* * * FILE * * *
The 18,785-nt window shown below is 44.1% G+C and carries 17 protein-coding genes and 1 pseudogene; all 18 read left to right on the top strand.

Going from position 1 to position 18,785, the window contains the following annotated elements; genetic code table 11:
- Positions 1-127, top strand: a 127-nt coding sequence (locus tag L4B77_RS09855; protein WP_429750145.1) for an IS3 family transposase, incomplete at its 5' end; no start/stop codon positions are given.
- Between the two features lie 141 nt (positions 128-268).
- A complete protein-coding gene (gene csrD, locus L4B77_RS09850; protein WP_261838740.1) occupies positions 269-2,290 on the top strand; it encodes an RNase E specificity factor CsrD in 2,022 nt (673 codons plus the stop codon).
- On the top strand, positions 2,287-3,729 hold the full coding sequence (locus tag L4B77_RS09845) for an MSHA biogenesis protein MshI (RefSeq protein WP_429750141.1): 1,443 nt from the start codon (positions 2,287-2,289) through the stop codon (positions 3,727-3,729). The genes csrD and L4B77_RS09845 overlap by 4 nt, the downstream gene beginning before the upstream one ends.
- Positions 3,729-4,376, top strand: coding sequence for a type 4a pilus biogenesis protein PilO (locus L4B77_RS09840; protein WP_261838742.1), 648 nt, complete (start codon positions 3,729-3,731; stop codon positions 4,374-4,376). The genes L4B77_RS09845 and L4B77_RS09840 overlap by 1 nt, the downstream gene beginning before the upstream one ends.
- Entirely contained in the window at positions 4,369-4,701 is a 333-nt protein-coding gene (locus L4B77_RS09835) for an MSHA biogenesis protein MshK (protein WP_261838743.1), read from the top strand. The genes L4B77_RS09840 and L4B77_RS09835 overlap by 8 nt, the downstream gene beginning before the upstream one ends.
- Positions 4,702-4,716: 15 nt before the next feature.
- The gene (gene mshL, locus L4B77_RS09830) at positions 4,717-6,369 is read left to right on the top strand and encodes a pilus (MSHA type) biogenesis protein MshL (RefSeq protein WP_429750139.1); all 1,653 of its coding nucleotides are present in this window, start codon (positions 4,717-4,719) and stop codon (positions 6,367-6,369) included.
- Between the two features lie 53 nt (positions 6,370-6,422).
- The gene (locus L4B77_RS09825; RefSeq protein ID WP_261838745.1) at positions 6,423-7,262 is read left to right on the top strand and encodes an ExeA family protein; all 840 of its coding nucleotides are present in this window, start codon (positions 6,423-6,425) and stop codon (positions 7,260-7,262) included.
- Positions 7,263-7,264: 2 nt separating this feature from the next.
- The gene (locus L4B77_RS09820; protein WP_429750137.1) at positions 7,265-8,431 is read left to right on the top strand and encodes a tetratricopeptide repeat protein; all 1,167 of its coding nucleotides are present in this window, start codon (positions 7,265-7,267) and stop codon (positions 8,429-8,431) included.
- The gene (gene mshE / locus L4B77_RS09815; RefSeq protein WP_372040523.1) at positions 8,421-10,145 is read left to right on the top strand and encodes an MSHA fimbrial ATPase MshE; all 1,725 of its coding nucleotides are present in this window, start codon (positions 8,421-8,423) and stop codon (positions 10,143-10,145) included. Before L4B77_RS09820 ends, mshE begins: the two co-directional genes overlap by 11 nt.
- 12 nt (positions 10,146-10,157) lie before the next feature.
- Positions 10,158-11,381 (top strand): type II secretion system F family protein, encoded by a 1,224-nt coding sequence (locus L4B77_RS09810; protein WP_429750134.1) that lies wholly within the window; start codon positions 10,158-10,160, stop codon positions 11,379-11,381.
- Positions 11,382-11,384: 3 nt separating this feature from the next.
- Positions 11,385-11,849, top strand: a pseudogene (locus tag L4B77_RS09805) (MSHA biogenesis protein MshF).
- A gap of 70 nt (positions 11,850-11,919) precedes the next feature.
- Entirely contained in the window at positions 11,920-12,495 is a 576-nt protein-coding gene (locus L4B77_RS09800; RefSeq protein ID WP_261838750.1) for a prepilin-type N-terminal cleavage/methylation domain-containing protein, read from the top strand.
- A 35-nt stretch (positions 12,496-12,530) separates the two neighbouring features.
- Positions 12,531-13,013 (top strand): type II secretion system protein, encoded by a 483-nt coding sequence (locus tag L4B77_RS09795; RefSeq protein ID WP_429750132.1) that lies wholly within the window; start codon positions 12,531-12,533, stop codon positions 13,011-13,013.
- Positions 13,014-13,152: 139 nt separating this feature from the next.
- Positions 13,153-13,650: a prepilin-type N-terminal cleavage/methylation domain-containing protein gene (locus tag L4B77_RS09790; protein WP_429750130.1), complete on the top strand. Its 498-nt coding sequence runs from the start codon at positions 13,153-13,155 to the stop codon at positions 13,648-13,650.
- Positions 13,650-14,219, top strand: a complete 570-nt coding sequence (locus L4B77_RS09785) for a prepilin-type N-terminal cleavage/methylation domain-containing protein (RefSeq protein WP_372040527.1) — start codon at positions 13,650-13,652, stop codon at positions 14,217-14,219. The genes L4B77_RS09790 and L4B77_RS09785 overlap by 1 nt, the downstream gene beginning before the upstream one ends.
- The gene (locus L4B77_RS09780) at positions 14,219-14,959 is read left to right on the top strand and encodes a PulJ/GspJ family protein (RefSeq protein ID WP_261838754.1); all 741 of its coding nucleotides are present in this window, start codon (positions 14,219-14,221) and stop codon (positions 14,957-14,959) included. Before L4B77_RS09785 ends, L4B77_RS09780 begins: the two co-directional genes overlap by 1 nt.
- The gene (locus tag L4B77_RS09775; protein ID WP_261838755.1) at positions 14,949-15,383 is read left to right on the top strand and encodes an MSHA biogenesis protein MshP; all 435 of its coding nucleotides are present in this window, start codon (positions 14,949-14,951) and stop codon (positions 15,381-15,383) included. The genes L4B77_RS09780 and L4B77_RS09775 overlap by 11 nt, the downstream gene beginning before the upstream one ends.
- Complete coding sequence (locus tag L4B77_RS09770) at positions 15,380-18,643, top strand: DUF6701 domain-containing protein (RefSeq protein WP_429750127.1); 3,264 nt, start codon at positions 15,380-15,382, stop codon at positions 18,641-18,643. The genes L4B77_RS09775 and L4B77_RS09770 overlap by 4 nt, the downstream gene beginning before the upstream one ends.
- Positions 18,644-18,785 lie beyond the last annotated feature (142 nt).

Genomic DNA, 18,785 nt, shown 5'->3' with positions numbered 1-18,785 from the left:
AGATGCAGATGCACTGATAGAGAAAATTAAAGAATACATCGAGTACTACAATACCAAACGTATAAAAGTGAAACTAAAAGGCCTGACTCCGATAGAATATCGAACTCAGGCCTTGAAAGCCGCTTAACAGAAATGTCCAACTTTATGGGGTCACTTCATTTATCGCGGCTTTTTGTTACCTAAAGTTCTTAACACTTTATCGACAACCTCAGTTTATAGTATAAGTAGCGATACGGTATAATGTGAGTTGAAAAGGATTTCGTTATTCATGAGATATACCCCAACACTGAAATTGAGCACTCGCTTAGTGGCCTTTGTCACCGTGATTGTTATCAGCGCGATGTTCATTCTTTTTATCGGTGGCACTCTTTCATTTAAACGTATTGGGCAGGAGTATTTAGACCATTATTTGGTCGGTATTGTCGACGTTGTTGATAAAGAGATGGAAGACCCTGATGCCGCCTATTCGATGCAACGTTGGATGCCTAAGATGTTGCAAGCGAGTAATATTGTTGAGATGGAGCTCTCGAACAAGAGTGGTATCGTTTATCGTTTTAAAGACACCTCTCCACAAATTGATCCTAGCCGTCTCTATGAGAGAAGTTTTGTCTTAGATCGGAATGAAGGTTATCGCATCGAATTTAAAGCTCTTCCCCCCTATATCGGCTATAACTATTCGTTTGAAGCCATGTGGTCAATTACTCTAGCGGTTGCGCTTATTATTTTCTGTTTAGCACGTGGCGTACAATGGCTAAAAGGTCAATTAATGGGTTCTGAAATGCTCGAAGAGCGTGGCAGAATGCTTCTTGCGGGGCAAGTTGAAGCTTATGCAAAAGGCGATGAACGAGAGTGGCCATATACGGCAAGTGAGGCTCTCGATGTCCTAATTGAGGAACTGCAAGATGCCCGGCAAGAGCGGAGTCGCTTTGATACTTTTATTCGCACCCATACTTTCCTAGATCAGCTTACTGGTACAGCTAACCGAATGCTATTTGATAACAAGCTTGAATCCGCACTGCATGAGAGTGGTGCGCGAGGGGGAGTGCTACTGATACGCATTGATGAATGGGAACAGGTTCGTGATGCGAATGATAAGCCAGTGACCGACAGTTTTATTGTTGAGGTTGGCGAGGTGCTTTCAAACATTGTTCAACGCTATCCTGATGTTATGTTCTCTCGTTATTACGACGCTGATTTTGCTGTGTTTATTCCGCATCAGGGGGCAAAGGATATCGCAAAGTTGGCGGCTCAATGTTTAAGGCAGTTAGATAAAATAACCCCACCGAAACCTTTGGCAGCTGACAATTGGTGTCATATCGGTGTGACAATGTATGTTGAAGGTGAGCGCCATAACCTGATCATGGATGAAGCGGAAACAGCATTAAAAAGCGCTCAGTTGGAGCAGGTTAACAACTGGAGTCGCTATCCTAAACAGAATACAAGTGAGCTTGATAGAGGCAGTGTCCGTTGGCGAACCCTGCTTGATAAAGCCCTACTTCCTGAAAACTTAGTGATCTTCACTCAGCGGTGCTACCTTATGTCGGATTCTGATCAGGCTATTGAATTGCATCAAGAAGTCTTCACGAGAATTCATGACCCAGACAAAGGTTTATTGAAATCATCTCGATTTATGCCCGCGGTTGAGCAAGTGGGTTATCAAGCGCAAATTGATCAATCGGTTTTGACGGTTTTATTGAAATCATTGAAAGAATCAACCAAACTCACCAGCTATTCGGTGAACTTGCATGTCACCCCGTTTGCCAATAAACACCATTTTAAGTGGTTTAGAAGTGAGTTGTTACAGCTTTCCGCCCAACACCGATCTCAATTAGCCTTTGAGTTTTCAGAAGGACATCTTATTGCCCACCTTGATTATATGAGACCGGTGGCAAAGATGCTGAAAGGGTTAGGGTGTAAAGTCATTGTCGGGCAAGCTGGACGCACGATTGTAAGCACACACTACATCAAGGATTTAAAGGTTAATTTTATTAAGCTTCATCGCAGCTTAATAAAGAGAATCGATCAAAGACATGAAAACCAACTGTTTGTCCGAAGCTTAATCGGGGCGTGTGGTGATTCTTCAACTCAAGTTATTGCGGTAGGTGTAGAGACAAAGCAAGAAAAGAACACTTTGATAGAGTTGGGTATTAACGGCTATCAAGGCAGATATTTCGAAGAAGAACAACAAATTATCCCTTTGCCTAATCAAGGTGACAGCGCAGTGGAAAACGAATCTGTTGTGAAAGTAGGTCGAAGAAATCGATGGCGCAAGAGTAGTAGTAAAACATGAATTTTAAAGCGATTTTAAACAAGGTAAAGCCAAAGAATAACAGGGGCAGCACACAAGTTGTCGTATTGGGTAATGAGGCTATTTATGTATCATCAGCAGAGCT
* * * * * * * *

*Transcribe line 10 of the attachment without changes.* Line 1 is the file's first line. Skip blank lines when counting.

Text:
- The gene (gene mshL, locus L4B77_RS09830) at positions 4,717-6,369 is read left to right on the top strand and encodes a pilus (MSHA type) biogenesis protein MshL (RefSeq protein WP_429750139.1); all 1,653 of its coding nucleotides are present in this window, start codon (positions 4,717-4,719) and stop codon (positions 6,367-6,369) included.